ENTERTAINMENT
By Sloane Brown | February 14, 1999
It was time for most of Baltimore's heart doctors to follow their own advice and get a cardio workout, albeit on the dance floor at the 1999 Heart Ball.Some 200 area cardiologists and cardiac surgeons, and 400 other guests, not only raised their heart rates, but $180,000 for the American Heart Association at the annual heartfelt fest, held at the Baltimore Convention Center.Jay M. Weinstein, AHA's Baltimore Division board chairman, presented the evening's two honorees, who joined the fight against heart disease from different sides of the battlefield.
NEWS
By Fred Rasmussen and Fred Rasmussen,Sun Staff Writer | September 11, 1994
Dr. Cyrus Lloyd Blanchard, whose pioneering techniques in ear surgery offered hope to the deaf and sufferers from tinnitus, died Tuesday of cancer at the University of Maryland Medical Center. The Catonsville resident was 73.Dr. Blanchard's surgery, known as a stapedectomy, involves the removal of the stapes, a bone in the middle ear that becomes immobile because of otosclerosis, a medical condition."Thousands have benefited from this procedure," said Dr. William Gray, an otolaryngologist at the University of Maryland Medical Center who studied under Dr. Blanchard.
NEWS
By Matthew Dolan and Matthew Dolan,Sun reporter | November 4, 2006
A scandal over the employee referral bonus program at University of Maryland Medical Center widened yesterday when federal prosecutors announced that three more employees had been charged with pocketing funds. A federal grand jury indicted Paula Anderson, 39; her mother, Carlet Clemons, 59; and Michael Venable, 31, all of Baltimore, in a $1.5 million scheme to defraud the university. The indictment was returned yesterday and unsealed today upon the arrest of the defendants. All three appeared in U.S. District Court yesterday.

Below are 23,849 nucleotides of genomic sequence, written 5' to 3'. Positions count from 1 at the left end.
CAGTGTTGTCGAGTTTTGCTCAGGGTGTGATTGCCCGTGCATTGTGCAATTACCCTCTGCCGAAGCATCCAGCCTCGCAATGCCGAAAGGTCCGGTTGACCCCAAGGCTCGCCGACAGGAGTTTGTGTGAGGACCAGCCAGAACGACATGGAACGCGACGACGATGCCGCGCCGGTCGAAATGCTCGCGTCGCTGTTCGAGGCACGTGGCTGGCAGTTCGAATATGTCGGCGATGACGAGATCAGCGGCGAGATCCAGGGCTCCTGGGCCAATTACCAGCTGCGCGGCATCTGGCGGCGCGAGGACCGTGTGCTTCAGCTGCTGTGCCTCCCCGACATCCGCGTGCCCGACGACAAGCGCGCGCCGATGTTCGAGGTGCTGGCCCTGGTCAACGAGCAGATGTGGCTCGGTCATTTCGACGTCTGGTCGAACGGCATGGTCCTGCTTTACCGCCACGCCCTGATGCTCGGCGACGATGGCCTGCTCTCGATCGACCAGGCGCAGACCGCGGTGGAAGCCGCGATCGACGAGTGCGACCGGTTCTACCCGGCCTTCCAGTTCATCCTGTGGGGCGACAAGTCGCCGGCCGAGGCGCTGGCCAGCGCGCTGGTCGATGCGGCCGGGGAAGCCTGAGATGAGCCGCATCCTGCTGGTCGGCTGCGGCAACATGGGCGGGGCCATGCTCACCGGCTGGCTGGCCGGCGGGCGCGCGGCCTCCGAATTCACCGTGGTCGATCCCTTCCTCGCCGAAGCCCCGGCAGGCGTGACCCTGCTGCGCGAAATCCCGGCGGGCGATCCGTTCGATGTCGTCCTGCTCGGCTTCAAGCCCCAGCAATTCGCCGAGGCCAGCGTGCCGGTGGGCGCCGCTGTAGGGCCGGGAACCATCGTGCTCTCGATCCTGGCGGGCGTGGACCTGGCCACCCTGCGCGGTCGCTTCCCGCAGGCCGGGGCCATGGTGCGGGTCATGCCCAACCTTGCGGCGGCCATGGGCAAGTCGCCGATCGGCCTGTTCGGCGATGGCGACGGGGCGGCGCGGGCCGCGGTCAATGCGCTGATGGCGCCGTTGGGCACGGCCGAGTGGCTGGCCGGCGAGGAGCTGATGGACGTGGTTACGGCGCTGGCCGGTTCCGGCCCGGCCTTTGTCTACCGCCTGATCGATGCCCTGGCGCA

NEWS
April 6, 2009
* Dr. Rajabrata Sarkar, an expert in treating blood vessel disorders and a nationally known researcher in blood vessel growth and development, has joined the University of Maryland School of Medicine as professor of surgery and head of the division of vascular surgery. He also becomes chief of vascular surgery at the University of Maryland Medical Center. Sarkar is a former associate professor of surgery and a vascular surgeon at the University of California, San Francisco. He received his medical degree and a doctorate in physiology from the University of Michigan Medical School.
NEWS
By John-John Williams IV, The Baltimore Sun | May 27, 2013
An adult male suffering multiple gunshot wounds walked into the emergency room of University of Maryland Medical Center on Monday afternoon and told police that he was shot at a nearby cookout by an unknown man who opened fire. The man, whose identity was not disclosed, entered the emergency room at 12:44 p.m. and told police that he was shot multiple times at Fayette and Gilmor streets, Det. Angela Carter-Watson said. The man's injuries are believed to be non life-threatening, she said.